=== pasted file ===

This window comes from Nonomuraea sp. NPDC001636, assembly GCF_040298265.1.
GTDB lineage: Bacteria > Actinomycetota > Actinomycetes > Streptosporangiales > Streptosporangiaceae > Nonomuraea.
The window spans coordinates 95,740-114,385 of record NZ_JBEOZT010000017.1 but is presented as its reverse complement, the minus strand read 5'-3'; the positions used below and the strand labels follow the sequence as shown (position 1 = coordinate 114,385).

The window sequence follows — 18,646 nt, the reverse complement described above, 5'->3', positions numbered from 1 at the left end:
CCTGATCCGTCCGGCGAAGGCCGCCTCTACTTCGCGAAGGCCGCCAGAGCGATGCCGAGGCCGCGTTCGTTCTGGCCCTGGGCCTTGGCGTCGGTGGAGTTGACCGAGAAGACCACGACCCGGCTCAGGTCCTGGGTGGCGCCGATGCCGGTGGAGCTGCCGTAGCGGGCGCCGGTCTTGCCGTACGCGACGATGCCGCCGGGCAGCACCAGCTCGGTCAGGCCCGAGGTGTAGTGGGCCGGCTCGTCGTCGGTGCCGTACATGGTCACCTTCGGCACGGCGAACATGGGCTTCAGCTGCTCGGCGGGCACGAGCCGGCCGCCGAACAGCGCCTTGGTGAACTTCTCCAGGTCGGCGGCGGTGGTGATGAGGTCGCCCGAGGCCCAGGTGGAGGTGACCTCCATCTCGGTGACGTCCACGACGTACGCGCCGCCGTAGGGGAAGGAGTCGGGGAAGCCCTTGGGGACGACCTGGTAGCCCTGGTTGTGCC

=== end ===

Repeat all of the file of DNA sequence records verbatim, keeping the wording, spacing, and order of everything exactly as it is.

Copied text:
This window comes from Nonomuraea sp. NPDC001636, assembly GCF_040298265.1.
GTDB lineage: Bacteria > Actinomycetota > Actinomycetes > Streptosporangiales > Streptosporangiaceae > Nonomuraea.
The window spans coordinates 95,740-114,385 of record NZ_JBEOZT010000017.1 but is presented as its reverse complement, the minus strand read 5'-3'; the positions used below and the strand labels follow the sequence as shown (position 1 = coordinate 114,385).

The window sequence follows — 18,646 nt, the reverse complement described above, 5'->3', positions numbered from 1 at the left end:
CCTGATCCGTCCGGCGAAGGCCGCCTCTACTTCGCGAAGGCCGCCAGAGCGATGCCGAGGCCGCGTTCGTTCTGGCCCTGGGCCTTGGCGTCGGTGGAGTTGACCGAGAAGACCACGACCCGGCTCAGGTCCTGGGTGGCGCCGATGCCGGTGGAGCTGCCGTAGCGGGCGCCGGTCTTGCCGTACGCGACGATGCCGCCGGGCAGCACCAGCTCGGTCAGGCCCGAGGTGTAGTGGGCCGGCTCGTCGTCGGTGCCGTACATGGTCACCTTCGGCACGGCGAACATGGGCTTCAGCTGCTCGGCGGGCACGAGCCGGCCGCCGAACAGCGCCTTGGTGAACTTCTCCAGGTCGGCGGCGGTGGTGATGAGGTCGCCCGAGGCCCAGGTGGAGGTGACCTCCATCTCGGTGACGTCCACGACGTACGCGCCGCCGTAGGGGAAGGAGTCGGGGAAGCCCTTGGGGACGACCTGGTAGCCCTGGTTGTGCC